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Stretched Wire Hybrid ESL Build
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Old 16th May 2018, 12:26 AM   #11
DriedChalk is offline DriedChalk  United States
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Quote:
Originally Posted by AVWERK View Post
Hard woods have high Q resonances and should be damped any way you can manage when assembled
Attachment 680702
Could you elaborate on this? Is it the stator frame or the speaker as a whole I should be worried about?
I plan on attaching the panel to the frame with velcro-easy install and removal-is this the type of damping you're referring to?

Thanks
Ben
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Old 16th May 2018, 12:38 AM   #12
DriedChalk is offline DriedChalk  United States
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Here's the latest for today:
Finished making all of the stator lattice pieces. I plan on assembling it as a whole tomorrow, then spraying it with lacquer for stability, then gluing the wires in.
I cut all of the MDF pieces for my bass cabinets and started assembly. If there's spare time tomorrow I will finishing assembling them and start putting veneer on.

Just for fun I cobbled together the main parts of the speaker and put them arranged them together (I can almost see it coming together finally)
As much as I enjoy this project, it has also consumed almost every waking moment of my life these past two months and I can't wait to be finished!
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Old 16th May 2018, 12:43 AM   #13
DriedChalk is offline DriedChalk  United States
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Originally Posted by chinsettawong View Post
Very nice work so far. You're almost there. Keep going!
Thank you for your words of encouragement! I'm too far in now--no turning back!

Ben
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Old 16th May 2018, 02:48 AM   #14
AVWERK is offline AVWERK  United States
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The Velcro would be an excellent way to decouple the stator assembly from the hard wood frame.

With those hardwood posts you will more than likely be generating “tuning fork “ frequencys up the frame and maybe the top joining piece should have a pocket area to be filled with sand and lead shot to counter that possibility.

Regards
David

Last edited by AVWERK; 16th May 2018 at 03:05 AM.
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Old 16th May 2018, 05:03 PM   #15
CharlieM is offline CharlieM  United States
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Quote:
Originally Posted by AVWERK View Post
The Velcro would be an excellent way to decouple the stator assembly from the hard wood frame.

With those hardwood posts you will more than likely be generating “tuning fork “ frequencys up the frame and maybe the top joining piece should have a pocket area to be filled with sand and lead shot to counter that possibility.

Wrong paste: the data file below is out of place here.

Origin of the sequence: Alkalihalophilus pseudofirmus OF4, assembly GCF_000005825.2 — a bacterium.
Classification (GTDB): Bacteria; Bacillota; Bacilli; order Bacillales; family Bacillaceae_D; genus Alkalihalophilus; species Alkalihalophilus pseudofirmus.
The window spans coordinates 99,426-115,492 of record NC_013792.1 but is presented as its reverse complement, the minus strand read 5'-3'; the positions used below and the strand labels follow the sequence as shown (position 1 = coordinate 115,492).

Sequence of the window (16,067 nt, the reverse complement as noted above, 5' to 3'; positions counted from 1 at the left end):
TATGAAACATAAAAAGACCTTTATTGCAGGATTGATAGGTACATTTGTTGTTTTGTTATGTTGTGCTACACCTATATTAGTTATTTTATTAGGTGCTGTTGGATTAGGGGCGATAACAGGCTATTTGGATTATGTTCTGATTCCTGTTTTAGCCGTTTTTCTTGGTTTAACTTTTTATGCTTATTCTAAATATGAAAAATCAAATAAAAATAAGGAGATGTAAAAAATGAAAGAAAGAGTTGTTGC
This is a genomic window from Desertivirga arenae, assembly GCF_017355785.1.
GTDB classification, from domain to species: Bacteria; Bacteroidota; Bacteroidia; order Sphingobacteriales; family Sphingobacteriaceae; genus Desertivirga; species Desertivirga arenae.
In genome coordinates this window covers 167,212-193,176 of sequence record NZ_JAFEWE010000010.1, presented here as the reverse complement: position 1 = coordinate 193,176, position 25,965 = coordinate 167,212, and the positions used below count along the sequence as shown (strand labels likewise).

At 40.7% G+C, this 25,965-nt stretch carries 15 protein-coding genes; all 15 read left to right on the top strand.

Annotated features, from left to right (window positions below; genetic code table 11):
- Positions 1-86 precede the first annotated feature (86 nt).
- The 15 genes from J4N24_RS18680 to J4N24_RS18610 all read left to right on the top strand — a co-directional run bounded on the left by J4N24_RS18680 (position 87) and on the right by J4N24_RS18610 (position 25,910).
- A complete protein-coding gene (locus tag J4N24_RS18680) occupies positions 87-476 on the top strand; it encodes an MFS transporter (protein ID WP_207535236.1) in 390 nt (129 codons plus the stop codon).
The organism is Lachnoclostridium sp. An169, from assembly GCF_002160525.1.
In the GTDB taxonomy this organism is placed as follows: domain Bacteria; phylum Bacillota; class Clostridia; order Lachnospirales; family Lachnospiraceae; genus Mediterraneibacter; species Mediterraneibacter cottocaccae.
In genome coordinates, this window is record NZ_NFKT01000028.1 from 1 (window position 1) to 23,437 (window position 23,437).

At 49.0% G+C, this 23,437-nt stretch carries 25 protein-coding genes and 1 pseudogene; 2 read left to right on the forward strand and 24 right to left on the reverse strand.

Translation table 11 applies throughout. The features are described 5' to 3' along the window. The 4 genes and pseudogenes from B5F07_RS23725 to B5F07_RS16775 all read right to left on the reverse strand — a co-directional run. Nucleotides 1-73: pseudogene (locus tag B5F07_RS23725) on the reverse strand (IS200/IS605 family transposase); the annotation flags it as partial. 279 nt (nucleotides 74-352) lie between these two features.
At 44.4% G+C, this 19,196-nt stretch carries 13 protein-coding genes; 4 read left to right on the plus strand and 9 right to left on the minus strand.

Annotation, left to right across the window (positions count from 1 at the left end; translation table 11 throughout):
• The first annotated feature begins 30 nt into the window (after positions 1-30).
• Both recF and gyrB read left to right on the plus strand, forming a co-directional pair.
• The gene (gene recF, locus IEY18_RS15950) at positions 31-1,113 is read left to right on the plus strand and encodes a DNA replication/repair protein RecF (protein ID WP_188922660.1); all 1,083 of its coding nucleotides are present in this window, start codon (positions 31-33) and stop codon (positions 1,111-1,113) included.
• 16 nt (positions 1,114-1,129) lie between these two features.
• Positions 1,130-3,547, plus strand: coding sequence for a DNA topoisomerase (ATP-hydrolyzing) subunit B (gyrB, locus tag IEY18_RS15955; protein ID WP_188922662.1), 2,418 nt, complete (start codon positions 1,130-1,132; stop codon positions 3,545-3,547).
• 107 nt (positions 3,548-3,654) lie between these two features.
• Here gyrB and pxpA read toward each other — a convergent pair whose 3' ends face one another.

Regards
David
My stators and frame are quite similar these, and I recall when building mine that I had much anxiety about their low mass, which is much lower than any of the perf metal panels I was used to. Knowing that heavier perf panels vibrate significantly, the much lighter wood/wire panels were sure to vibrate even more. So; I was exceedingly worried about vibrations and resonances coloring the sound.

My stators are isolated in the frame by gaskets front & back, formed by 1/8" x 1/2" medium density foam speaker gasket tape from Parts Express. The gasket tape is applied to the mating surfaces of the frame and back moldings which secure the panel into the frame.

(I think the best way to mitigate resonances would be to bond the panels into the frame with RTV silicone, which would couple the frame's mass to the panels and let the mass dampen the panels-- but then; that would permanently bond the panels to the frames which is definitely not a good idea, should you ever need to service the panel)

So when I fired up my panels for the first time and cranked up the volume I was awe-struck at how good they sounded. And then I placed my hand against the wooden support lattice and felt it vibrating like crazy-- even so, it doesn't seem to matter-- the panels sound fabulous!!!

Moral of the story: DON'T WORRY ABOUT IT :-)
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Old 16th May 2018, 07:05 PM   #16
CharlieM is offline CharlieM  United States
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Old 23rd May 2018, 05:04 AM   #17
bolserst is offline bolserst  United States
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Quote:
Originally Posted by CharlieM View Post
Ö I placed my hand against the wooden support lattice and felt it vibrating like crazy